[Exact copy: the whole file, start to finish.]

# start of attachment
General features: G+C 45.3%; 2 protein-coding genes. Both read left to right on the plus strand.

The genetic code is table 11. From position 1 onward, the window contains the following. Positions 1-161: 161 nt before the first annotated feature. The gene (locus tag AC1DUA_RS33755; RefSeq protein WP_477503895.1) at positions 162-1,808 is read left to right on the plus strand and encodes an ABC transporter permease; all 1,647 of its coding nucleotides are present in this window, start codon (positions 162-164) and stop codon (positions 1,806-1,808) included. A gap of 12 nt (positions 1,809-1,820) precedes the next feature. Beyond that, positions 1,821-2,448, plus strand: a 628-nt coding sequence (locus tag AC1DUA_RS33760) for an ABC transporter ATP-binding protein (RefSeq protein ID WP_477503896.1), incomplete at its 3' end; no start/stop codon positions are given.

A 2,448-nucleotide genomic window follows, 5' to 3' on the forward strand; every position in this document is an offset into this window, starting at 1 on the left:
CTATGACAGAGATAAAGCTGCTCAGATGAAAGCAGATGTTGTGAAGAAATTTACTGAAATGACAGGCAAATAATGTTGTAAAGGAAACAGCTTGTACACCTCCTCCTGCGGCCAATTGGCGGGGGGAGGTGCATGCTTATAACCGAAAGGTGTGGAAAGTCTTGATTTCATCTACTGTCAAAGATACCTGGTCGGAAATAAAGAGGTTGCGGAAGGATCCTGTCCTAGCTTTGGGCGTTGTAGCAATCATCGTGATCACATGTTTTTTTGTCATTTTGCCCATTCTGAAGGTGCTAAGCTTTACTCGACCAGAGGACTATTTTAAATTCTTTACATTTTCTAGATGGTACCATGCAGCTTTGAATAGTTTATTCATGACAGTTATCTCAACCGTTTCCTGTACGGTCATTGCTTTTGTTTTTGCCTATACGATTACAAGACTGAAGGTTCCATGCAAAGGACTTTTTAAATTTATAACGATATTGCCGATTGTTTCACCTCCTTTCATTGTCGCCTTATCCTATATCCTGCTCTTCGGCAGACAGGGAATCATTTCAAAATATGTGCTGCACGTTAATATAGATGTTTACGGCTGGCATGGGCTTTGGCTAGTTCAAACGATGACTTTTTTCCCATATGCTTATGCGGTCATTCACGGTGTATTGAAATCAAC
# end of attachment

General features: G+C 45.3%; 2 protein-coding genes. Both read left to right on the plus strand.

The genetic code is table 11. From position 1 onward, the window contains the following. Positions 1-161: 161 nt before the first annotated feature. The gene (locus tag AC1DUA_RS33755; RefSeq protein WP_477503895.1) at positions 162-1,808 is read left to right on the plus strand and encodes an ABC transporter permease; all 1,647 of its coding nucleotides are present in this window, start codon (positions 162-164) and stop codon (positions 1,806-1,808) included. A gap of 12 nt (positions 1,809-1,820) precedes the next feature. Beyond that, positions 1,821-2,448, plus strand: a 628-nt coding sequence (locus tag AC1DUA_RS33760) for an ABC transporter ATP-binding protein (RefSeq protein ID WP_477503896.1), incomplete at its 3' end; no start/stop codon positions are given.

A 2,448-nucleotide genomic window follows, 5' to 3' on the forward strand; every position in this document is an offset into this window, starting at 1 on the left:
CTATGACAGAGATAAAGCTGCTCAGATGAAAGCAGATGTTGTGAAGAAATTTACTGAAATGACAGGCAAATAATGTTGTAAAGGAAACAGCTTGTACACCTCCTCCTGCGGCCAATTGGCGGGGGGAGGTGCATGCTTATAACCGAAAGGTGTGGAAAGTCTTGATTTCATCTACTGTCAAAGATACCTGGTCGGAAATAAAGAGGTTGCGGAAGGATCCTGTCCTAGCTTTGGGCGTTGTAGCAATCATCGTGATCACATGTTTTTTTGTCATTTTGCCCATTCTGAAGGTGCTAAGCTTTACTCGACCAGAGGACTATTTTAAATTCTTTACATTTTCTAGATGGTACCATGCAGCTTTGAATAGTTTATTCATGACAGTTATCTCAACCGTTTCCTGTACGGTCATTGCTTTTGTTTTTGCCTATACGATTACAAGACTGAAGGTTCCATGCAAAGGACTTTTTAAATTTATAACGATATTGCCGATTGTTTCACCTCCTTTCATTGTCGCCTTATCCTATATCCTGCTCTTCGGCAGACAGGGAATCATTTCAAAATATGTGCTGCACGTTAATATAGATGTTTACGGCTGGCATGGGCTTTGGCTAGTTCAAACGATGACTTTTTTCCCATATGCTTATGCGGTCATTCACGGTGTATTGAAATCAAC